I know this isn't quite the right spot for this, but I can't find the correct forum.
The wife and I are still TTC but we have been discussing a lot about Doula's. We can't find an objective opinion about them, everything we read seems to be the same, written by Doula's almost with the same text saying how wonderful they are.
Are all Doula's perfect or does anyone have any real life experiences with them, good or bad (I can't believe that there isn't a single bad Doula opinion on Google, are they really ALL that good).
We interviewed 3 doulas and hired one. Then we backed out of the contract 5 months before my due date because I had a complication that meant I would certainly be having a scheduled c-section. It wasn't worth having a doula for a c-section. During the interviews, they told me there were some uncertified doulas that were giving a bad reputation for doulas in the region. The problem was that they would get too involved and start bossing around the nurses and doctors. This was damaging the relationship between nurses/doctors and doulas. The doulas we interviewed said that they would not interceded with doctors and nurses on our behalf, that we would have to do that for ourselves. We could talk with the doula about things confidentially though to see if we would be requesting anything they thought to be unreasonable, though.
I think another problem could be a doula who takes on too many clients. Then there's a chance she won't be available for your birth, and you might end up with a sub doula that you don't know. (We decided to ask one of the doulas we interviewed that we didn't hire to be a sub, since we were comfortable with more than one of the doulas we interviewed.) I also looked for someone with a lot of experience, and experience with difficult births.
I think a lot of people think of doulas as kind of a crunchy, granola-type person who will push a woman to have a natural birth. The 3 women we interviewed were very clear that they wanted to follow the birth plan that the we wanted and would not push their own agenda. I think that's standard practice.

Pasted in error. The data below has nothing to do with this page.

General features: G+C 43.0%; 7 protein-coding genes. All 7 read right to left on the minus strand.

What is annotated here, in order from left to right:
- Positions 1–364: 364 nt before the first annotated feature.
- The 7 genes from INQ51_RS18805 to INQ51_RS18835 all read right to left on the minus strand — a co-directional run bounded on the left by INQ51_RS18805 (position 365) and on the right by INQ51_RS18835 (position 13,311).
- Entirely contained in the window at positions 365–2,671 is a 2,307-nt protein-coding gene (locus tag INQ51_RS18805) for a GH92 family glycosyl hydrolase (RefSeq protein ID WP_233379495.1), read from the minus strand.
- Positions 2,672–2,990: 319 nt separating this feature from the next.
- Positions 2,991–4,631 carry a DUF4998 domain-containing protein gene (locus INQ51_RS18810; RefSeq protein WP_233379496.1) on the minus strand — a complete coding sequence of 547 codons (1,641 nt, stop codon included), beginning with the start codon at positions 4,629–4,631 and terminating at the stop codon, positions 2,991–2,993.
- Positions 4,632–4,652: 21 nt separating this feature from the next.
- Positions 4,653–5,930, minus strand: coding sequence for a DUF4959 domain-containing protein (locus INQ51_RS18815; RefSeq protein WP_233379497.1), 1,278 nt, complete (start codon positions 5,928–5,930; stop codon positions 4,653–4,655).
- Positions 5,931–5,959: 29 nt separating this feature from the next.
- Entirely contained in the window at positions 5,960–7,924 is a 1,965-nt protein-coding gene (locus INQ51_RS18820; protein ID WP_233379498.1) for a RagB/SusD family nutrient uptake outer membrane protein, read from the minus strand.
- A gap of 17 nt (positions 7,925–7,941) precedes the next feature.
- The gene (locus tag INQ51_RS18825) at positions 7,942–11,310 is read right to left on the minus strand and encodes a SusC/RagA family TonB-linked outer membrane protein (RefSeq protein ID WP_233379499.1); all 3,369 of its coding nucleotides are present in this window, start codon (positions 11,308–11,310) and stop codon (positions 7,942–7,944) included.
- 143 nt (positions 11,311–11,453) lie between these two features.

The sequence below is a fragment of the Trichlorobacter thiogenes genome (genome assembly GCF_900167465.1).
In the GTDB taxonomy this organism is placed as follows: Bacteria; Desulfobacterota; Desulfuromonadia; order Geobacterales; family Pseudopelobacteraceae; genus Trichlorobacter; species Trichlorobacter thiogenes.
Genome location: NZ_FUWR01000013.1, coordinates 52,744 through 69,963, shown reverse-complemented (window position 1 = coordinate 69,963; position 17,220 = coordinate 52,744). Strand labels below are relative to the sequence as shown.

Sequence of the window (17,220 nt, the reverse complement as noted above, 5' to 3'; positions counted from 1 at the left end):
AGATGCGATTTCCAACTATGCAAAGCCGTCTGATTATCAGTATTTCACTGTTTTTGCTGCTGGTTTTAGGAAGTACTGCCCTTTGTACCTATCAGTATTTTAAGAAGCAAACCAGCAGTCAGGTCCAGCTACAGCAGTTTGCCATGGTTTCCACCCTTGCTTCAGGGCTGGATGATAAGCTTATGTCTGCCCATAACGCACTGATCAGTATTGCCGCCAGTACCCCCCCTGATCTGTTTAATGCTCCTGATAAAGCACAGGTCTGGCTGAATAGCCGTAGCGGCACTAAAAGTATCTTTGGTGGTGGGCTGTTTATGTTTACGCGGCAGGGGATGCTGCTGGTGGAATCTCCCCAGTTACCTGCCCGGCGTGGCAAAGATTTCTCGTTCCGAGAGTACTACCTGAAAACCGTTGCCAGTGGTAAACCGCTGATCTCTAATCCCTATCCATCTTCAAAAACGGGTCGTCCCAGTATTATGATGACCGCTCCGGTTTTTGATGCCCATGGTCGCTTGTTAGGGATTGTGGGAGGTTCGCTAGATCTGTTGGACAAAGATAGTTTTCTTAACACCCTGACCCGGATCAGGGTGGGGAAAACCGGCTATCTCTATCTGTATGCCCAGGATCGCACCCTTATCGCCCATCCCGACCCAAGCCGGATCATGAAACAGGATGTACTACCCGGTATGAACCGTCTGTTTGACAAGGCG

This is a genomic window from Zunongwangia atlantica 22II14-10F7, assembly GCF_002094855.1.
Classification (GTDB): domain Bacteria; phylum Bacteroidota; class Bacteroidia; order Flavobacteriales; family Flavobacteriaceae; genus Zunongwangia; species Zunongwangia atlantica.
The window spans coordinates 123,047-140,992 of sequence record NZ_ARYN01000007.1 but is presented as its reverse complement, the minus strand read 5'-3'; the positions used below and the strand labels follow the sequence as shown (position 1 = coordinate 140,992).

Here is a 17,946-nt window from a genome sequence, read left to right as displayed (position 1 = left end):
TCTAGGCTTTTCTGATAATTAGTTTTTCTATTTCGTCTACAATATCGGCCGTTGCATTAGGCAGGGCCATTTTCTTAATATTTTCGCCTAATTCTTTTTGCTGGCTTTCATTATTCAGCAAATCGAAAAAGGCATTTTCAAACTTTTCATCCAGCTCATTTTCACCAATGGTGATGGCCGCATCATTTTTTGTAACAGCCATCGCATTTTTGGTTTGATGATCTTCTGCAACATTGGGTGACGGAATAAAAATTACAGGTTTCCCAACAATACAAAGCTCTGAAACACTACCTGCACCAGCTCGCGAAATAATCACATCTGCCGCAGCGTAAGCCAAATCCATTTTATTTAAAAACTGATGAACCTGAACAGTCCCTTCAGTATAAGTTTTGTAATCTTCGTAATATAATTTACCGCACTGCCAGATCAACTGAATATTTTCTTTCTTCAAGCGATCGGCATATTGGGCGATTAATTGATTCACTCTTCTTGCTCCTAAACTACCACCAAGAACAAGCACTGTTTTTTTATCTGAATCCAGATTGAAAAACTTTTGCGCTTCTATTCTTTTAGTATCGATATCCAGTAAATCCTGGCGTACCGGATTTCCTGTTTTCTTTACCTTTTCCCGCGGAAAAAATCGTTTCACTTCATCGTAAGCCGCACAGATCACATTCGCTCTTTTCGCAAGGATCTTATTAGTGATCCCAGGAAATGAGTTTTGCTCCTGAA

Its customary to interview 2 or 3 doulas before deciding whether you want a doula at all and to figure out who to hire. This person is going to be spending round-the-clock time with you and your partner during one of the most intimate episodes of your life. Its important you feel really comfortable with the person.
Here's an exerpt from a clinical journal I got off of the NIH's www.pubmed.com website. This is a conclusion formed from an analysis of 12 separate clinical trials. You can look at more manuscript exerpts if if you want. Just go to the website and do a search on "doula". Then be sure to sort by pubdate, and look at the most recent articles.
J Womens Health Gend Based Med. 1999 Dec;8(10):1257-64.
The purpose of this article is to review the evidence regarding the effectiveness of continuous support provided by a trained laywoman (doula) during childbirth on obstetrical and postpartum outcomes. Twelve individual randomized trials have compared obstetrical and postpartum outcomes between doula-supported women and women who did not receive doula support during childbirth. Three meta-analyses, which used different approaches, have been performed on the results of the clinical trials. Emotional and physical support significantly shortens labor and decreases the need for cesarean deliveries, forceps and vacuum extraction, oxytocin augmentation, and analgesia. Doula-supported mothers also rate childbirth as less difficult and painful than do women not supported by a doula. Labor support by fathers does not appear to produce similar obstetrical benefits. Eight of the 12 trials report early or late psychosocial benefits of doula support. Early benefits include reductions in state anxiety scores, positive feelings about the birth experience, and increased rates of breastfeeding initiation. Later postpartum benefits include decreased symptoms of depression, improved self-esteem, exclusive breastfeeding, and increased sensitivity of the mother to her child's needs. The results of these 12 trials strongly suggest that doula support is an essential component of childbirth. A thorough reorganization of current birth practices is in order to ensure that every woman has access to continuous emotional and physical support during labor.